Thanks Tim and Paris, this was an entertaining and informative talk. Notes and slides will be at and

Internal docs for startups at Write the Docs NA 2016

This week I’m attending Write the Docs NA 2016. I’m at a session titled “Move Fast And Document Things: Hard-Won Lessons in Building Documentation Culture in Startups”, by Ruthie Bendor.

Ruthie Bendor‘s session was about strategies for writing internal docs at fast-moving organisations. Ruthie is one of the brave engineers who attended a conference full of tech writers!

Internal tech docs are things like README files and wiki pages, containing instructions for setting up engineering environments, and so on. They’re what we write for our colleagues to enable us to build upon our work. Even our future selves will find this documentation useful.

When you work at a technical startup, saying “that’s not my job” doesn’t work.

Ruthie told us a few stories of how she’d experienced internal docs as a software engineer. A telling example was when Ruthie worked at an agency. In that organisation, most of the programs Ruthie wrote weren’t meant for production – they were demos for customers, to be thrown away after they’d met their purpose. In this case, there was no need to write much documentation. This is in contrast to working on production code and procedures, where docs help the company progress.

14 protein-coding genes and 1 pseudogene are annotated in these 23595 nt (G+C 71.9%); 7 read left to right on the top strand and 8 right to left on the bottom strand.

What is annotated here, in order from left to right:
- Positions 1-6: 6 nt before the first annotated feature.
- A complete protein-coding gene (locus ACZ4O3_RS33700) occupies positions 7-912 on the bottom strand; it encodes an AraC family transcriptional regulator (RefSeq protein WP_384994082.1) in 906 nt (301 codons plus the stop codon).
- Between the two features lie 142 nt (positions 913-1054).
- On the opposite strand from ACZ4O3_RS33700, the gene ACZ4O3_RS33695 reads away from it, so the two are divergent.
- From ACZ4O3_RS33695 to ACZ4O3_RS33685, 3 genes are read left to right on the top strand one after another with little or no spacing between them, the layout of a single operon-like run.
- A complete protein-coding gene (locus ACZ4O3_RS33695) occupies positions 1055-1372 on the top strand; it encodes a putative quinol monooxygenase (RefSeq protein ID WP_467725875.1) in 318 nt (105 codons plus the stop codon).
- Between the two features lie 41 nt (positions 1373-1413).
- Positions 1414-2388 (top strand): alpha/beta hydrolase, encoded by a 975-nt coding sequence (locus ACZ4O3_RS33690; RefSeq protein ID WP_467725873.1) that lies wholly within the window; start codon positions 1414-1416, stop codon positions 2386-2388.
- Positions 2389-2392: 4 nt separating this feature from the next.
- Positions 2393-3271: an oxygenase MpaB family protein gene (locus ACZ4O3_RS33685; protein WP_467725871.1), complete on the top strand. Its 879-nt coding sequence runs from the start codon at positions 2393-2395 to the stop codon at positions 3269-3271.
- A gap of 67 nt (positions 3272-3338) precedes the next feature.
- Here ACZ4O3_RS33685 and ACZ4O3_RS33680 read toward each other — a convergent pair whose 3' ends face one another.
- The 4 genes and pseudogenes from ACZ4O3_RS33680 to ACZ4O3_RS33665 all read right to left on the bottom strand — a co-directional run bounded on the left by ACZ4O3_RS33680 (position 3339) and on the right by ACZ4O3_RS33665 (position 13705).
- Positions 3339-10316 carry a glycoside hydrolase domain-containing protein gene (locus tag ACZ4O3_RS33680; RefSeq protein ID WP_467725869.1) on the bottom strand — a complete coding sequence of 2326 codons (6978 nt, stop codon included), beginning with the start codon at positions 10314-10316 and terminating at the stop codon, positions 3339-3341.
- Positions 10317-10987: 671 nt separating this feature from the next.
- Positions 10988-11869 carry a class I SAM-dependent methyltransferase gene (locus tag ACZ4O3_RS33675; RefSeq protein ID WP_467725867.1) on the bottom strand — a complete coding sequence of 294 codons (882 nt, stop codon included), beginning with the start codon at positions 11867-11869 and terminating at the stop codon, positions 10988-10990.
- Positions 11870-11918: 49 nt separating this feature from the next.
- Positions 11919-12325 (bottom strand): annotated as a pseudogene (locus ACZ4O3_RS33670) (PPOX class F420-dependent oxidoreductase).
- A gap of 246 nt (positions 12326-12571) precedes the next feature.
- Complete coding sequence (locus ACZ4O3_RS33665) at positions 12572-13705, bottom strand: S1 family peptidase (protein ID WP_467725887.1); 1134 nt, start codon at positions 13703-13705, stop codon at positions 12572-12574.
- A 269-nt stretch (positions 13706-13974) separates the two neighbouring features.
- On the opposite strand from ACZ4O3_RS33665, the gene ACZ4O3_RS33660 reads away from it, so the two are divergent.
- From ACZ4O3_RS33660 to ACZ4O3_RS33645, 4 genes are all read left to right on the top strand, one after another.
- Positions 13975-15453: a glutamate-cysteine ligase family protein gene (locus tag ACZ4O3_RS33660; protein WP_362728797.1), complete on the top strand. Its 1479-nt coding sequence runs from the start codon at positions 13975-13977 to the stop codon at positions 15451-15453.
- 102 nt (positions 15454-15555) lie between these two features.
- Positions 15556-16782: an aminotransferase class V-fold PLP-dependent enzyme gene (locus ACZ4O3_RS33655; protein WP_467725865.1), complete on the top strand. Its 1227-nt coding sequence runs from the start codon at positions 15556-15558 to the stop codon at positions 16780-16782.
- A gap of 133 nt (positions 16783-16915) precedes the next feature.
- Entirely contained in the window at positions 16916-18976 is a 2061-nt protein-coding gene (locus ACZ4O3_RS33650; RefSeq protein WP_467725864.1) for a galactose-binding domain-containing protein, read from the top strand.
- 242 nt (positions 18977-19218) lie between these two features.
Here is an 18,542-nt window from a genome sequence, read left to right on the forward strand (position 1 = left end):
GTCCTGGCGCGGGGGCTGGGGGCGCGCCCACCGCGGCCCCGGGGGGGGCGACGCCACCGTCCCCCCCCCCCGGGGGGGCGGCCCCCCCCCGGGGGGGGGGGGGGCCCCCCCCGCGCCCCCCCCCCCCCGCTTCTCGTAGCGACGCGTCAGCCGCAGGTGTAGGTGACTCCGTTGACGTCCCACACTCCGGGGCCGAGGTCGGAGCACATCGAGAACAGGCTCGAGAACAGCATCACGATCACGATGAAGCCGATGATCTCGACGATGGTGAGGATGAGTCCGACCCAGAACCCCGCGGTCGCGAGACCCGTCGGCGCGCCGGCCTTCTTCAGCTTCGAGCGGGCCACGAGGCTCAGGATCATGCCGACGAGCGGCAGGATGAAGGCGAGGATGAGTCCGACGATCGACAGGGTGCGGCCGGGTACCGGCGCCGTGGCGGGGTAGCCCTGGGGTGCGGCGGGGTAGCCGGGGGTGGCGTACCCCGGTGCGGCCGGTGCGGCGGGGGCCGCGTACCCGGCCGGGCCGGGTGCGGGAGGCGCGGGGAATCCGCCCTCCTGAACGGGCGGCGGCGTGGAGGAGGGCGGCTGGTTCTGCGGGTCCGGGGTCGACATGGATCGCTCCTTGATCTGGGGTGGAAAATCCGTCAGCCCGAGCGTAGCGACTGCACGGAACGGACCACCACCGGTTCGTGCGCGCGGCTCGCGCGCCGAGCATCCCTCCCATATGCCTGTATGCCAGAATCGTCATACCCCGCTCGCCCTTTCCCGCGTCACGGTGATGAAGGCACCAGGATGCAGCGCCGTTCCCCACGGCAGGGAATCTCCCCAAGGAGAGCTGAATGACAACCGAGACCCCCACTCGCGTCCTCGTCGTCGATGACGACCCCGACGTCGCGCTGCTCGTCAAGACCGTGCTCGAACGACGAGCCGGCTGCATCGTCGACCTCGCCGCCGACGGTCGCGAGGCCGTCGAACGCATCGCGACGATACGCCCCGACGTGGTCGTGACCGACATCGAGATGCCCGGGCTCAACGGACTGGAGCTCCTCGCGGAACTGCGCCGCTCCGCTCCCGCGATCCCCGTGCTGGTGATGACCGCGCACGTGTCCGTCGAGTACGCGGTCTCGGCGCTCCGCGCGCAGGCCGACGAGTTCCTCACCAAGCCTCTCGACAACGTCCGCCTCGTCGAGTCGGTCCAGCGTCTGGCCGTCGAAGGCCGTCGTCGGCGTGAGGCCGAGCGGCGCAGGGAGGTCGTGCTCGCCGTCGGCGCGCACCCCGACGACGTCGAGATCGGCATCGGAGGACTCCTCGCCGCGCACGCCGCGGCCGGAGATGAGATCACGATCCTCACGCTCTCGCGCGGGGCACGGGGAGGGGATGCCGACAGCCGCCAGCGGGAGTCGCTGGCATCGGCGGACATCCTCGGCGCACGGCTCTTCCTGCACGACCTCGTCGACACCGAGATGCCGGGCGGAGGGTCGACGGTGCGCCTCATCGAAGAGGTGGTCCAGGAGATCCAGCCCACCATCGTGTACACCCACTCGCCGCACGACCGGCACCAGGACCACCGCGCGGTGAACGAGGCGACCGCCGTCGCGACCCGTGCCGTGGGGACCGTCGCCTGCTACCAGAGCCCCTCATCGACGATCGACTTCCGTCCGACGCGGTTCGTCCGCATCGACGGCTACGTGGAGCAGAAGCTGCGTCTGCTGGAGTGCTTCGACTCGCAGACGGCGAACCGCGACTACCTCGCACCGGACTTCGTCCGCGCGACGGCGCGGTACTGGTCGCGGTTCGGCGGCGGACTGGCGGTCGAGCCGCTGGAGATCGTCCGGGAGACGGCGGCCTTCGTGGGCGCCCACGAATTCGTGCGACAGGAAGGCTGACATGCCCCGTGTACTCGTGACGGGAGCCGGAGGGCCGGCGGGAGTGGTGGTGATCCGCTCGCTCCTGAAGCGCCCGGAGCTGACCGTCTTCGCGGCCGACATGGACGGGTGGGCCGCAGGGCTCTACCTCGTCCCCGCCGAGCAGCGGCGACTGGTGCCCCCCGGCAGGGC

Another story was about Ruthie’s first few days at a startup, where there was no internal documentation to help her get started with all the tools and processes. She stumbled through the first tasks of getting code committed, repeatedly having to bother other people when she messed up the code base.

Based on her experiences, Ruthie suggests four steps to writing internal documentation for a fast-moving organisation.

  • Figure out what’s broken. Don’t guess. Find out what the rest of the organisation thinks is broken, rather than going on your own assumptions. You’re probably wrong! Find out whether the team values tech documentation, and if not, why not. Possible reasons why engineers may not value docs are the belief that internal docs get outdated too quickly, or that all engineers have the same technical background.
  • Figure out why your organisation cares about fixing its internal technical docs. You may think the docs will make the software last as long as possible, or will help onboard new staff. But these points don’t apply to fast-moving startups. Startups are focused on making the product. Ruthie learned that the people in her organisation value learning from each other. This is why they care about internal docs. What you document and how you document is an expression of your company culture.
  • Couch your solutions in the organisation’s values. Ruthie says this is hacking in the best sense: how to get the results you want with the tools you have, and not necessarily in the traditional way. Think about videos, weekly show and tells, etc.
  • Iterate. At every inflection point of the organisation, reevaluate the values, rinse, repeat.

Incidental learning from this session: The “bus factor” is the number of people who can be unexpectedly lost by a project before the project collapses. It’s the number of people who can be hit by a bus without the organisation going out of business.

Thanks Ruthie! This was a fun and informative session.